Sharing about our hearing loss, coping strategies, and even requesting assistive technology can go a long way toward making a job experience an enjoyable one. We may be surprised at the support we receive and learn that we are a valued employee that the employer doesn't want to lose. An accommodation may be the answer both of us are looking for to keep us on the job.The last cost to be explored here is the loss of the bond that a hard of hearing person experiences when they meet another person with a hearing loss.
Despite the fact that hearing impaired persons constitute the largest disability group in the United States, we often feel all alone. We have no idea that there are so many people in our own communities with similar hurts and difficult experiences. We also miss out on meeting those who are succeeding in overcoming communication difficulties and transcending their hearing loss. When hard of hearing people come together there is a sense of belonging and a sense of family because we are united together by the common experiences of our hearing loss. There is strength in knowing that others understand. Without this association we are robbed of mutual support and opportunities to learn from one and other how to live with hearing loss on a day-to-day basis.
Trying to hide a hearing loss can exact from us a very high price. Only a few of the costs have been mentioned here. Each of us must consider the cost for ourselves and determine if openness about our hearing loss is right for us.
Having a disability can make one vulnerable, but vulnerability that is chosen, can be a beautiful quality and a true sign of strong person.[Above reprinted with permission from the MI-SHHH-IGANIAN newsletter. Ann Liming is the SHHH State Coordinator for Michigan State.]
In-The Canal (ITC) Hearing Aids
I am sure you have seen ads showing a hearing aid that is so small that no one will know you are wearing it. Why is a hearing aid advertised as something to hide? It's difficult enough to educate the hard of hearing population that hearing loss is nothing to be ashamed of. We do not need hearing aid manufacturers to perpetrate this myth in their advertising.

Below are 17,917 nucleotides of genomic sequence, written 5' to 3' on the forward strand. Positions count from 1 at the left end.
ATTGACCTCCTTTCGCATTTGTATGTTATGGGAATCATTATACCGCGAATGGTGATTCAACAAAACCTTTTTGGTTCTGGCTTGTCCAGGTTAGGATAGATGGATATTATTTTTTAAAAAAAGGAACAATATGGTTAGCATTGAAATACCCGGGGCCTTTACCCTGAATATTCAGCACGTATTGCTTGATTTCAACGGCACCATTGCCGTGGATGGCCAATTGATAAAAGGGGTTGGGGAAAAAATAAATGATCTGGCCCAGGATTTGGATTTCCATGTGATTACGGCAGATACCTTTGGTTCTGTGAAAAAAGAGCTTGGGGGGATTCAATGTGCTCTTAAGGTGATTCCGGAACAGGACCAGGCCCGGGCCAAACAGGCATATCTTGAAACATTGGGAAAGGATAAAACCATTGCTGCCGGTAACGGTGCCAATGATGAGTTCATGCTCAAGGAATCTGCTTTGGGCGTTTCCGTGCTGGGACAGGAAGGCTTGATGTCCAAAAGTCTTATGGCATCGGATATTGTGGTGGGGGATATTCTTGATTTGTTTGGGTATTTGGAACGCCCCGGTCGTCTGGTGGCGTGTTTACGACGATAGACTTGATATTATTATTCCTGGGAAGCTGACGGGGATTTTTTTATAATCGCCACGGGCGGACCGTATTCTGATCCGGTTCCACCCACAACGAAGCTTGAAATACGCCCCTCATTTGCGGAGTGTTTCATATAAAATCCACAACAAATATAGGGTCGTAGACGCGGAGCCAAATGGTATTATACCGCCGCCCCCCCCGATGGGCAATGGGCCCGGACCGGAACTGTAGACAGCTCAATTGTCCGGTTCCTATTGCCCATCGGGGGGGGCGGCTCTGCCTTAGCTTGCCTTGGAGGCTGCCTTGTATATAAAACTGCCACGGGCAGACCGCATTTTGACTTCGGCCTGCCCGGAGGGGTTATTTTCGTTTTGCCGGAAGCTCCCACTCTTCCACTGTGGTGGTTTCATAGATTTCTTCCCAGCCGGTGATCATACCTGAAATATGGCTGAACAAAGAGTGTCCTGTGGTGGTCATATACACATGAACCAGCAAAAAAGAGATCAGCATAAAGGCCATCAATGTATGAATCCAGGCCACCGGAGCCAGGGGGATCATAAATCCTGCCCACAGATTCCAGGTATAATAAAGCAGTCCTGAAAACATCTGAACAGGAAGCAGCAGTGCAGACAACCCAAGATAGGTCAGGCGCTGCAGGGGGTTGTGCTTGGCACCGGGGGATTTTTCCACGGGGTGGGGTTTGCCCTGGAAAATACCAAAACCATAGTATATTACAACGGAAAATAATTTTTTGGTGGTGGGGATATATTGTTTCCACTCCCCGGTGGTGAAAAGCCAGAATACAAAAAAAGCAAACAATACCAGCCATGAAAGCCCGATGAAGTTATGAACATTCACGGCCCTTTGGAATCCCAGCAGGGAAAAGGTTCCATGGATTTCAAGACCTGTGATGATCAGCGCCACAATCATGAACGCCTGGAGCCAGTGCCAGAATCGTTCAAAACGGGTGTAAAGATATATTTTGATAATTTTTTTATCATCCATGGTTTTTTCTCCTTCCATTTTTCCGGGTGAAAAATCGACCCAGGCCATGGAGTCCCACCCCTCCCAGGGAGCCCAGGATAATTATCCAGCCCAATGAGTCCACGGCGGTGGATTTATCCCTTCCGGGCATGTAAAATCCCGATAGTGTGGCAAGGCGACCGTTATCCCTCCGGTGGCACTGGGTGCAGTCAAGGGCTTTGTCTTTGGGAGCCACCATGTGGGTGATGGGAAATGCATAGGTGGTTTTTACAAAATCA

Many people have great success with the in-the-canal (ITC) hearing aid. But ask yourself several questions before getting one.
* Is my memory as good as it used to be? If I took the ITC hearing aid out and forgot where I placed it, would I be able to find it again?
* Is my eyesight as good as it used to be? Might you have the same problem locating it as a person with decreasing memory?
* Are my fingers as nimble as they used to be? Would I be able to change the battery and make other adjustments as necessary?
* Am I willing to pay the higher cost? Normally an ITC will cost more that the behind-the-ear (BTE).
* Why am I getting the ITC hearing aid? Is it because it does a better job for me? Or is it because I am embarrassed about my hearing loss?
Hearing loss is nothing to be embarrassed about. When purchasing your hearing aid be certain you purchase the one that gives you the most clarity and understanding. Talk it over with your hearing health care professional. Come to a local SHHH meeting and see how others have learned to overcome their embarrassment concerning hearing loss. Don't forget you have a 30 day trial period.
It is Much More Than Just a Meeting
by Lou A Touchette
When I joined SHHH a few years ago I was looking for information on ways to help myself deal with a dratted hearing loss. I was frustrated and tired of never being able to hear people or carry on decent conversations. Maybe I was looking for a miracle, but I had to give this a try.
I had read a Dear Abby column about a group that was organized for the benefit of helping hard of hearing individuals help themselves. I called the number that Abby had printed in her column and began waiting. In what seemed like just days, I received a letter from the Everett Group President Mr. David Pearson. This man was so genuinely sincere and willing to help me that I attended a meeting ... and joined that same day.
I learned so much about hearing loss from Dave, guest speakers, and others within the group. Within just one year I had upgraded to a wonderful set of Phonak hearing aids, bought a Pocket Talker II, and learned how to address people who would talk to me. Instead of being timid and stand offish, I learned that it isn't wrong to ask someone to face you when speaking, to speak slowly and clearly, or in a group, ask people to speak one at a time. But, while learning all about helping myself, I made another discovery. I had actually made many new friends within the group. These people didn't care that I didn't hear every word that was spoken. They didn't look upon me as a "handicapped" or "disabled" person. They genuinely cared about me as a person.